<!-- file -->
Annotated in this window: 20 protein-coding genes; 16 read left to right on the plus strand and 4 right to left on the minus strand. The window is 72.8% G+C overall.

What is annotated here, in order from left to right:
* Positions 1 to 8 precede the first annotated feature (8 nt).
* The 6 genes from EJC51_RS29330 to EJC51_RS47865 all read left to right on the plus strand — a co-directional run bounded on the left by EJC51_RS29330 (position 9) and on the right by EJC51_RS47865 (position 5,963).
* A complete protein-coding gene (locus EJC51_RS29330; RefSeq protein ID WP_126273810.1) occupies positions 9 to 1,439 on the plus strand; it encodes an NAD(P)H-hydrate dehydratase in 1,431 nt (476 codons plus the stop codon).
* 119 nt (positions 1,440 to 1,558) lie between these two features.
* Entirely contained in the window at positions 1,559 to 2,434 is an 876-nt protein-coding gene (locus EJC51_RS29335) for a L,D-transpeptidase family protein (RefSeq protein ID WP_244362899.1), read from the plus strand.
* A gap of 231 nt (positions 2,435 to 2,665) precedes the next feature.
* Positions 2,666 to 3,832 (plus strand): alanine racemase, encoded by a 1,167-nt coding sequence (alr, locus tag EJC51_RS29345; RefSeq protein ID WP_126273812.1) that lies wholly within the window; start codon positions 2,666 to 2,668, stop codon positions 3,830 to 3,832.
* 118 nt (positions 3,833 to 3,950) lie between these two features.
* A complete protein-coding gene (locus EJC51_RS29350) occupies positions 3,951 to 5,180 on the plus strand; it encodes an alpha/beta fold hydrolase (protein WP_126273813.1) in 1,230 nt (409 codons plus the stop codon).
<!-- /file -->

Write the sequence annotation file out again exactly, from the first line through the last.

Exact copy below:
Annotated in this window: 20 protein-coding genes; 16 read left to right on the plus strand and 4 right to left on the minus strand. The window is 72.8% G+C overall.

What is annotated here, in order from left to right:
* Positions 1 to 8 precede the first annotated feature (8 nt).
* The 6 genes from EJC51_RS29330 to EJC51_RS47865 all read left to right on the plus strand — a co-directional run bounded on the left by EJC51_RS29330 (position 9) and on the right by EJC51_RS47865 (position 5,963).
* A complete protein-coding gene (locus EJC51_RS29330; RefSeq protein ID WP_126273810.1) occupies positions 9 to 1,439 on the plus strand; it encodes an NAD(P)H-hydrate dehydratase in 1,431 nt (476 codons plus the stop codon).
* 119 nt (positions 1,440 to 1,558) lie between these two features.
* Entirely contained in the window at positions 1,559 to 2,434 is an 876-nt protein-coding gene (locus EJC51_RS29335) for a L,D-transpeptidase family protein (RefSeq protein ID WP_244362899.1), read from the plus strand.
* A gap of 231 nt (positions 2,435 to 2,665) precedes the next feature.
* Positions 2,666 to 3,832 (plus strand): alanine racemase, encoded by a 1,167-nt coding sequence (alr, locus tag EJC51_RS29345; RefSeq protein ID WP_126273812.1) that lies wholly within the window; start codon positions 2,666 to 2,668, stop codon positions 3,830 to 3,832.
* 118 nt (positions 3,833 to 3,950) lie between these two features.
* A complete protein-coding gene (locus EJC51_RS29350) occupies positions 3,951 to 5,180 on the plus strand; it encodes an alpha/beta fold hydrolase (protein WP_126273813.1) in 1,230 nt (409 codons plus the stop codon).